Eating disorders are unfortunately common. Caused by a number of factors – including a society that puts pressure on weight loss, trauma, and even genetics – it is common to develop an unhealthy relationship with both food and body weight.
However, one component of this relationship that is often misunderstood is the idea that it is based on some type of real, tangible problem. Sometimes, eating disorders occur because the person’s reality is different from the reality of others, in a way that makes it more complex to treat and to understand. That is especially true of anorexia.
How We View Our Bodies
Anorexia is often viewed solely as an “intense desire to be thin.” In some ways, that is true. Those that struggle with anorexia do have a desire to be thin, and a perception that being thin is an admirable goal. This extreme caloric restriction is one of the ways that they feel they can achieve that.
But what can be challenging for family members to understand is how a person can continue to try to aggressively lose weight after they are already thin. That is because, although they are watching their loved one get thinner and thinner to the point of visible malnutrition, the person with anorexia doesn’t see the same body they do.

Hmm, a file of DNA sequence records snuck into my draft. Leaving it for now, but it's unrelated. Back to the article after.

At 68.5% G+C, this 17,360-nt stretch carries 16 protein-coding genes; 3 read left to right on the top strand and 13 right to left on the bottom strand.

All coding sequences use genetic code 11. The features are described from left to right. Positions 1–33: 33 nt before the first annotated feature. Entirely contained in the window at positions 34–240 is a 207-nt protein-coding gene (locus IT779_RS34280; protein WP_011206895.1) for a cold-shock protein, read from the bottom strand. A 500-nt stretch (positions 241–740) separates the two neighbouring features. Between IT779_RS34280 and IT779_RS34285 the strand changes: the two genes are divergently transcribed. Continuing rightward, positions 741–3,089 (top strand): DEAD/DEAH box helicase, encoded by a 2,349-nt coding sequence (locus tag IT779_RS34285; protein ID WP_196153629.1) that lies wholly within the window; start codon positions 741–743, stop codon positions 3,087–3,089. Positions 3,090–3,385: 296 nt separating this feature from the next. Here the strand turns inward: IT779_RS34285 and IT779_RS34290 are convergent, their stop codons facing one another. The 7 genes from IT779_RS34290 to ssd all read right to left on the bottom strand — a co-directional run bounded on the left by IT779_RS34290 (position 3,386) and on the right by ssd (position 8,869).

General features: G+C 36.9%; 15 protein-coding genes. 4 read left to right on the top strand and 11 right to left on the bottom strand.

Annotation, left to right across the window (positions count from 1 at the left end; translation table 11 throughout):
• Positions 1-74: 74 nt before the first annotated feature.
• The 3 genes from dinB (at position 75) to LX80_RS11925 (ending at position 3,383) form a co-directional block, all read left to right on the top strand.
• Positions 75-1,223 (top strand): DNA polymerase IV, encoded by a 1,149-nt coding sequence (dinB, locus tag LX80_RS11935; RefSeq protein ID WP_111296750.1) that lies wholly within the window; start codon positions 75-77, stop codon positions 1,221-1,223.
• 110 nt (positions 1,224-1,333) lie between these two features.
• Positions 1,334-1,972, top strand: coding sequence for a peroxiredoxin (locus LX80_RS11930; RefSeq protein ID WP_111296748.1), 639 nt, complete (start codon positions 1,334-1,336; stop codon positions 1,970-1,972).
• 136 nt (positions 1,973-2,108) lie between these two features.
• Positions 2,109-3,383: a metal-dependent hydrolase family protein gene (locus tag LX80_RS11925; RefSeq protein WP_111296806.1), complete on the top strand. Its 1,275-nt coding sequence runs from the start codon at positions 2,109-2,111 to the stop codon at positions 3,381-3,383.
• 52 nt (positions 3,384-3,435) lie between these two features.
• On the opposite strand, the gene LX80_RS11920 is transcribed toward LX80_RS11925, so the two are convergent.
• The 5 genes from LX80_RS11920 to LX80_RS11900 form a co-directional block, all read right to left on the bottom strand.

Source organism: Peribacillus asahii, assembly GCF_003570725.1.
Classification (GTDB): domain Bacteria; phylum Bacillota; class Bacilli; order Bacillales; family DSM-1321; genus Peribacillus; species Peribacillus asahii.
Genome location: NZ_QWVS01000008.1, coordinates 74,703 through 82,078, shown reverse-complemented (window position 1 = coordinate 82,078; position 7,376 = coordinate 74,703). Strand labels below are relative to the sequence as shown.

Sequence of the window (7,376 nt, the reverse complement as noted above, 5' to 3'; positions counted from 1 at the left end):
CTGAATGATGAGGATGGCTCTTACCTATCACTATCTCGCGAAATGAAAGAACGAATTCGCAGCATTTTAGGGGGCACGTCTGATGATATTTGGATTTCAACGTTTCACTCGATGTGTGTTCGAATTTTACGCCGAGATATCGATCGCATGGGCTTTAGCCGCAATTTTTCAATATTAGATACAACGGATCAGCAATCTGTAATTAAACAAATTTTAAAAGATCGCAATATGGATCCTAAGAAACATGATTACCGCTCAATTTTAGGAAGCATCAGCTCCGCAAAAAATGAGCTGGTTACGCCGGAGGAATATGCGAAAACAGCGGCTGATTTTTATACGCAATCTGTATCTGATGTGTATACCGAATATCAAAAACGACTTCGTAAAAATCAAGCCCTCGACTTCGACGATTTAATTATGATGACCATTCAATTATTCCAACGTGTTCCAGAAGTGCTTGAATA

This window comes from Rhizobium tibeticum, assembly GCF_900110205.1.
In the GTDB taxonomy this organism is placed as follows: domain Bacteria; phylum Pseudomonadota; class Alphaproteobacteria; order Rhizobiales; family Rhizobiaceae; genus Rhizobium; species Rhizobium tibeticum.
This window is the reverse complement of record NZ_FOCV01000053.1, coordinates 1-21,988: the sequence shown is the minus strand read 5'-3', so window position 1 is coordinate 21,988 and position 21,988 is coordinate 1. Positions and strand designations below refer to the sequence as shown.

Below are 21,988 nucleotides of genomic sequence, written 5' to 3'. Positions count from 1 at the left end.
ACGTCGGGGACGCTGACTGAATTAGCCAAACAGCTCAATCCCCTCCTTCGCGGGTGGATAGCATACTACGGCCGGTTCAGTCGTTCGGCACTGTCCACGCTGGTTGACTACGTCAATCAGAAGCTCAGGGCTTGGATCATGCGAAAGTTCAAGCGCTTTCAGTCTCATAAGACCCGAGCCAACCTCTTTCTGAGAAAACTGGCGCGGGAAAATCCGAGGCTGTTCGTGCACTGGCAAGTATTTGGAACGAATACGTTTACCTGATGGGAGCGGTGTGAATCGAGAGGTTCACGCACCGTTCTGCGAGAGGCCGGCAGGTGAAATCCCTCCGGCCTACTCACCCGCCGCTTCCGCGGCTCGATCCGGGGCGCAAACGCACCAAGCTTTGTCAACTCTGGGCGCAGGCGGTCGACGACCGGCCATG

When a person with anorexia looks in the mirror, the body they see staring back at them is larger than the one that we see with our eyes. Their body has a different reality than it does to us. That is why it is so challenging for those with anorexia to stop, or to believe that they have lost enough weight and can move towards management. No matter how thin they are, the scale and the mirror tells them that they’re bigger, and that causes extreme distress that leads to more caloric restriction.
Why Anorexia Therapists Are Necessary
Because those with anorexia and their families are living in different realities, it is often very difficult for the families to try to convince their loved one that their low body weight is a problem. They typically cannot see it, and do not know that their reality is distorted or different from yours.
Therapy for anorexia requires a multifaceted approach, combining psychotherapy such as cognitive behavioral therapy and dialectical behavior therapy with treatments, including those that involve the family or address related issues like anxiety and depression. Sometimes, different approaches may be needed depending on the “reality” of the person with anorexia, how it developed, how long they’ve struggled with, and more.
But anorexia can be treated. There are ways to help people see their body in a healthier way, and identify better coping habits and eating habits to improve their mental and physical health. For anorexia therapy in Brooklyn and NYC, call Flourish Psychology.